An extended northern runway at Heathrow could cut CO2 emissions from aircraft operations by 37%, backers of the scheme claim.
The reduction of as much as 210,000 tonnes a year would come from reduced delays and congestion when the airport is running at full capacity.
Heathrow Hub believes extending one of the airport’s two parallel runways rather than building a new third strip would assist Heathrow and airlines in meeting legal obligations to reduce emissions and position the UK as a leader in the move to net zero emissions.
Extending the northern runway, at a cost of £4.3 billion for its first phase, is much cheaper than the projected £38 billion third runway, meaning it would not be reliant on additional air traffic movements for funding.
The additional capacity would make Heathrow more efficient and resilient from its existing operations and any new capacity need not be released unless environmental targets are met, according to Heathrow Hub.
The Court of Appeal has already ruled that the Airports National Policy Statement (ANPS) was unlawful on environmental grounds. The result of an appeal by Heathrow to the Supreme Court over the decision to block the build of a third runway is expected in January.
Jock Lowe, who heads the Heathrow Hub proposal, said: “Reducing carbon emissions is now a legal duty for Heathrow and the airlines. Our proposal would help them deliver it.
“It has become increasingly clear that Heathrow’s third runway will not go ahead. Whatever the result of the Supreme Court case, it is too expensive, too complicated and totally incompatible with the government’s net zero emissions by 2050 target.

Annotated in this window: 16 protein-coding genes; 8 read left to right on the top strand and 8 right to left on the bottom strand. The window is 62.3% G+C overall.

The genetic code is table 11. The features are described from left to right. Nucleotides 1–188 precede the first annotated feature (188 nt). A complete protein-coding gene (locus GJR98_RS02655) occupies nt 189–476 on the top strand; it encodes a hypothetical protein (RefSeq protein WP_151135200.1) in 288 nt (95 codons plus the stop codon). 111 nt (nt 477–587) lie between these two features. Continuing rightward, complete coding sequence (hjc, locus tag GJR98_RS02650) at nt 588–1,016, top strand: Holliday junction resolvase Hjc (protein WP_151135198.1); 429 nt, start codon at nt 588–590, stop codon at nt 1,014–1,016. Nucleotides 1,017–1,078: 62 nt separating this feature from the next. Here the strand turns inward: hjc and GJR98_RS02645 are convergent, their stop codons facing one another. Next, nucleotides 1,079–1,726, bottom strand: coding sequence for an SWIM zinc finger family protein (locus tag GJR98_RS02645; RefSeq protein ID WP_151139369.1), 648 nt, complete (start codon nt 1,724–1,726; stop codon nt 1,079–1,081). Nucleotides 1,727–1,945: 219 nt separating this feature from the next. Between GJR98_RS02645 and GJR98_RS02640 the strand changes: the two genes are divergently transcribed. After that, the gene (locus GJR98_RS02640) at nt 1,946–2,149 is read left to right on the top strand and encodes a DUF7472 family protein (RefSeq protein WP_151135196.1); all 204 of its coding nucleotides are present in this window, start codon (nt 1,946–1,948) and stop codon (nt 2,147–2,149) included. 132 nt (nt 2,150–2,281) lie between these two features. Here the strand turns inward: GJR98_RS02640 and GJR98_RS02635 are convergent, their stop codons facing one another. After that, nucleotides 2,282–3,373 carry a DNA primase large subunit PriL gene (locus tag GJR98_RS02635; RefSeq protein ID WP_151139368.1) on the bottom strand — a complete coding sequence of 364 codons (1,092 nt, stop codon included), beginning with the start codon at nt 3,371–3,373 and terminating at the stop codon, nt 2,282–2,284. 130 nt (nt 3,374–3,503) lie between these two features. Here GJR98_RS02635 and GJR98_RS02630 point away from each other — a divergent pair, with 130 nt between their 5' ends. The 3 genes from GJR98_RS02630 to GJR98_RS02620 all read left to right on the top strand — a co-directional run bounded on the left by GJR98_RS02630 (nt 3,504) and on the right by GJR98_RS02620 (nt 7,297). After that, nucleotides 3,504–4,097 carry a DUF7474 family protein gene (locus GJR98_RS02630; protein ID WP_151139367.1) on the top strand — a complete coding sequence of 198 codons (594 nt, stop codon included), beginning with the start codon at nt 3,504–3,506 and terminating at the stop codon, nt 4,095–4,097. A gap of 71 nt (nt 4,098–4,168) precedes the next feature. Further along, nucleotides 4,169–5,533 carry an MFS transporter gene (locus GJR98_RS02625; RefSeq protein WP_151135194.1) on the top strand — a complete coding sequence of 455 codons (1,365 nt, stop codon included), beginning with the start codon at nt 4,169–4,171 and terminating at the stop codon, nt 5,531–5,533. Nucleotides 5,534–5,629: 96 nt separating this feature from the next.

“By contrast, our extended northern runway proposal, can help make Heathrow more efficient and resilient, reducing congestion and emissions and saving time and money. Its low cost and incremental approach spreads risk and ensures new flights need only be allowed once environmental and noise targets have been met and demand resumes.
“Unlike the third runway, the extended runway is a detailed, fully-costed scheme with a safety-case. It would also incentivise additional financing from Heathrow’s shareholders.
“Our proposal would create a more sustainable global hub, well positioned and ready for future growth when the time comes.”
A spokesperson for the airport said at the time the appeal to the Supreme Court was lodged in October: “Heathrow will ensure the expansion project is compliant with the UK’s climate change obligations, including under the Paris Climate Agreement, as part of our plans to reach net-zero carbon.
“We fully expect to be held to account by government through the planning process.
“The ANPS makes clear that approval for expansion would be refused if it would have a material impact on the UK’s ability to meet its carbon reduction obligations.
“We’re appealing to the Supreme Court to allow this thorough planning process to proceed as it was designed.
“Given the timescales required to deliver complex infrastructure of this scale in the UK, it’s critical that we get on with laying the groundwork today for future operations that will be essential for a successful global Britain in the decade after Brexit.”
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